Date: Wed, 01 Mar 89 04:00:05 -0600 (CST)
~~~ From: Clive Dawson <AI.CLIVE@MCC.COM >
~~~ ~~~ Subject: Force Field

I acquired a cube puzzle called Force Field a few weeks
ago which I don't recall having seen discussed on this
list. It's called Force Field (by Mattel), and it consists
of 8 cubies, each measuring about 1" on a side, and each
solid black. The idea is to arrange these 8 cubies into
a 2x2x2 cube. This sounds and looks trivial, until you
learn that there are magnets attached to some (but not all)
of the inner surfaces of the cubies. This means that
the sides of two cubies may:

a) repel each other
b) attract each other but jog off-center (since
the magnets are not necessarily at the center of the side)
c) neither attract nor repel each other (if magnets
don't exist on both of the sides involved)
d) attract each other and stay perfectly aligned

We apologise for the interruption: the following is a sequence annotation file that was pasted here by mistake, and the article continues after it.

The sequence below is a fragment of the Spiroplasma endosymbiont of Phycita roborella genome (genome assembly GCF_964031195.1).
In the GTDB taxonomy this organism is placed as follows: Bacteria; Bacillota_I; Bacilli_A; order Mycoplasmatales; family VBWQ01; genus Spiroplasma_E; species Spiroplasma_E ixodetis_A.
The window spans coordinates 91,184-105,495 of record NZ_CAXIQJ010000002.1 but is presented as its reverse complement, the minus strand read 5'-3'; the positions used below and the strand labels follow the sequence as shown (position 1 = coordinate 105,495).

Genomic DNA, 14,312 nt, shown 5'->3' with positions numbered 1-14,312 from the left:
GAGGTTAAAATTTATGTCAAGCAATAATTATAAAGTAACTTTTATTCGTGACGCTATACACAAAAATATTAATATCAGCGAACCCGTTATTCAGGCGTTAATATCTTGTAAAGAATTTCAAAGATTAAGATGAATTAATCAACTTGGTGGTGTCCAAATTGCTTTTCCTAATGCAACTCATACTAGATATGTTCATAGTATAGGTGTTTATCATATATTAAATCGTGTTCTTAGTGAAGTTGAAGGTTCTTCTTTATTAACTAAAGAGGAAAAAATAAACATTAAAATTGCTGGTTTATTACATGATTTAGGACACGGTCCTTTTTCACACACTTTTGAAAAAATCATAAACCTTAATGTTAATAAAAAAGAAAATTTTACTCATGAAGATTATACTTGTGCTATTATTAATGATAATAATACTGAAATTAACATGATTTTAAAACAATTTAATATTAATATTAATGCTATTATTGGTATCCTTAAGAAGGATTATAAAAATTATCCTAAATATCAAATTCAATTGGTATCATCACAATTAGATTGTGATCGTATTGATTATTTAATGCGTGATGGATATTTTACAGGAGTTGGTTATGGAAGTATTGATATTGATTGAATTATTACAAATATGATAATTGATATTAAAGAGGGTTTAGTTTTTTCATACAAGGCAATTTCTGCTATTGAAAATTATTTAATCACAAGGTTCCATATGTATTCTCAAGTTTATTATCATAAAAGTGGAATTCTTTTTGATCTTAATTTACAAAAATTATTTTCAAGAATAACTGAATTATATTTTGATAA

The final 2x2x2 cube has to hold together perfectly, without one
or more of the cubies popping out. Furthermore, it is not enough
to juxtapose the sides with no magnets, since the final cube has
to be placed in a special stand which balances it on one of
its corners. This is the acid test-- the cube might look ok when
resting on the table, but in order to survive in the stand, all
internal sides must actively attract each other with perfect
alignment.

I finally had to resort to temporary labels on the cubies in order
to systematically search for a solution. One of the first things
you learn is that each cubie has 3 magnets, precisely the number
required. This cuts down the search space tremendously: since the
3 sides with magnets must be internal, this constrains a particular
corner of each cubie be at the center of the large cube. But it
still involves over 33 million possible positions (3^8)*(7!).

I'd be interested to hear if any of you folks have played with this,
and if anybody has developed a procedure for putting the cube together
which does not involve labeling, which is what I'm working on now.

Happy cubing,

```Clive
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